I was sent a novel that circled around bloodstained reminiscences of a war gone by – remnants of what it left behind both emotionally and mentally, and disturbed ex-militia up to no good – not my cup of tea, really. I love stories with a dose of gore, don’t get me wrong. The savage, fervent tendencies of men and women who survive on the barbaric (fictionally), have been a vicarious fetish for as long as I can remember. Gerard Cappa’s book entitled Blood from a Shadow is aggressive, bloody, and emotionally chaotic. It has its share of gore, (amateur though) and it’s not the kind that will keep you up all night.
The leading man of the novel, Cornelius Mcknazpy (Con, for short) is an ex-militant of Irish-American descent from the 69th Regiment of the Irish Brigade. The opening chapter was lacklustre and snail-paced, giving no clear-cut outline of the main character. The protagonist seems brusque, violent, easily annoyed, and ready to rip out the jugular vein of any provoker. The chapter ends with a mission thrust into Con’s hands that sends him backpedalling into a past that he wishes he didn’t have to revisit. He knows little about the drama, murder, uncertainty and controversy that await him on foreign shores.
While the plot thickens taking on a new and unforeseen route, the core idea of the book and the weaving in of the author’s fictionalized creativity tips the scale slightly in his favour. The author has used a lot of nonfictional references connected to Ireland’s heritage while merging the storyline with the political climate that pervades our current real world scenario. There’s a cornucopia of characters from Iran, Turkey, Ireland, the United States, and Israel that play a part in the novel – a melting pot of questionable men and women.
There are hidden surprises as well as select dialogues that are inarguably well-written. I did come across a lot of dry patches in the storyline, but it resumes its swift tempo tactfully. While the book heavily revolves around an imminent act of terrorism that may or may not occur, most of the characters weren’t given attention likewise. My personal favourite from the group was Didar, a Turkish prostitute. You’ll feel just as empathetic as I did when you stumble upon the chapters that speak of her unfortunate circumstances. Her raw sexiness and mesmeric accent is cleverly brought to life through mere text – you can almost smell her cheap perfume.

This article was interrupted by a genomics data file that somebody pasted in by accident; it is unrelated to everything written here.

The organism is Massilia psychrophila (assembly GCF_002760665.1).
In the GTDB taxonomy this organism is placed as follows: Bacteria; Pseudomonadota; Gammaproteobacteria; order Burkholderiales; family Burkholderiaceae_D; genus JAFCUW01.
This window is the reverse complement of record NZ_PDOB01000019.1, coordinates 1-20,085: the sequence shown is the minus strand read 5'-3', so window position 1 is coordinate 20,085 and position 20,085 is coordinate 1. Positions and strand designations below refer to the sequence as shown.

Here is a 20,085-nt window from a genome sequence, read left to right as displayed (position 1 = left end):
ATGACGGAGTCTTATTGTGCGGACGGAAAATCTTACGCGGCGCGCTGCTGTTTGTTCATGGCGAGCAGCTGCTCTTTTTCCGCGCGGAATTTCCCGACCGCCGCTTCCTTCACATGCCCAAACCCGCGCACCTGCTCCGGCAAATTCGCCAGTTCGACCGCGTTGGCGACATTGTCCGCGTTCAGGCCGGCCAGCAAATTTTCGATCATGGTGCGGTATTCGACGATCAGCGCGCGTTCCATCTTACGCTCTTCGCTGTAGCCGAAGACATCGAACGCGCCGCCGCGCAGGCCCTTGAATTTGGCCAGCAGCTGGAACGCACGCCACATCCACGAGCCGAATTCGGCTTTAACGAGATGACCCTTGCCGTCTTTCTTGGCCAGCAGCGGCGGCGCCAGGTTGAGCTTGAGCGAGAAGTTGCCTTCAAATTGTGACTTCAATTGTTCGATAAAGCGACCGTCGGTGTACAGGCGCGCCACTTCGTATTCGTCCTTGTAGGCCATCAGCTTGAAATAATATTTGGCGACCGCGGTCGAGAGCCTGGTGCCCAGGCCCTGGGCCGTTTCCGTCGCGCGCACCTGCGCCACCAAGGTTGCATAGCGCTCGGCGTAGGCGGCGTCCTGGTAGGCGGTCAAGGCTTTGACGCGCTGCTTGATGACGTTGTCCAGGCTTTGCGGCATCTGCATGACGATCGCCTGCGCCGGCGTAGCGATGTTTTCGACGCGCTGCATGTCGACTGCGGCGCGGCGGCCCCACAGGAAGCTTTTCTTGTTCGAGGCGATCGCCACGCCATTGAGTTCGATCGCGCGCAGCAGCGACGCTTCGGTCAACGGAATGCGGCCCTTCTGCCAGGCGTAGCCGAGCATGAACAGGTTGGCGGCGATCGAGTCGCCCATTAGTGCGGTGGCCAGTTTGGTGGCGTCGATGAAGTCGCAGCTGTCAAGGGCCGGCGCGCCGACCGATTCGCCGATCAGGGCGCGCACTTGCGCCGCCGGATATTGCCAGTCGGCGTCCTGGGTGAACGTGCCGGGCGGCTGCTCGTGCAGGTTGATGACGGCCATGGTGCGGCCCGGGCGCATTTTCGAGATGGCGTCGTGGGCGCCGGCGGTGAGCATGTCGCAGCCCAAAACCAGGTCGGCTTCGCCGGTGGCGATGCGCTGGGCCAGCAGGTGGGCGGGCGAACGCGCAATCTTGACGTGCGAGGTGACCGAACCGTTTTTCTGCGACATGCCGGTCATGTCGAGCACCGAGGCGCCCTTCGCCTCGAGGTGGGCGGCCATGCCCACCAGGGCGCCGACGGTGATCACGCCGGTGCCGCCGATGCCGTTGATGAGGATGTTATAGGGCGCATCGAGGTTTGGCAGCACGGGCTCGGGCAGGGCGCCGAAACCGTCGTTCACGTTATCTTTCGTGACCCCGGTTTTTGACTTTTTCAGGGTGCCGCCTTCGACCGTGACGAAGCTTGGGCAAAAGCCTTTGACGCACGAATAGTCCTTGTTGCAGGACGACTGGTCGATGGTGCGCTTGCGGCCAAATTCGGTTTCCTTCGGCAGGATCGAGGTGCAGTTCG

Certain parts in the book got me wincing in utter annoyance because Cornelius was ready to break every nose within view and repeatedly stir up violence instead of thinking about the many lives at stake. Innocent people are killed, the story turns ugly because of his brutish impatience and his family almost dies at the hands of a raging lunatic. I wasn’t very happy with how the author chose to explain only some of the characters in depth, leaving the rest entirely to the reader’s imagination. You’ll find such flaws within the confines of the novel which will force you to detach yourself from a character. Without connecting to what each one has to offer, the crux of the story loses its charm.
For those of you who love reading books where exaggerated details of war are splattered within the pages, then this one is your go-to thriller. There are many moments in the book that are praiseworthy but I prefer a novel that doesn’t come with displeasing irregularities. The attempt to write such a novel reveals great literary potential from the author. It would’ve been better if he’d toned down the extensive details related to a country’s history since not all of it will be graspable to many. Give the book a chance nonetheless.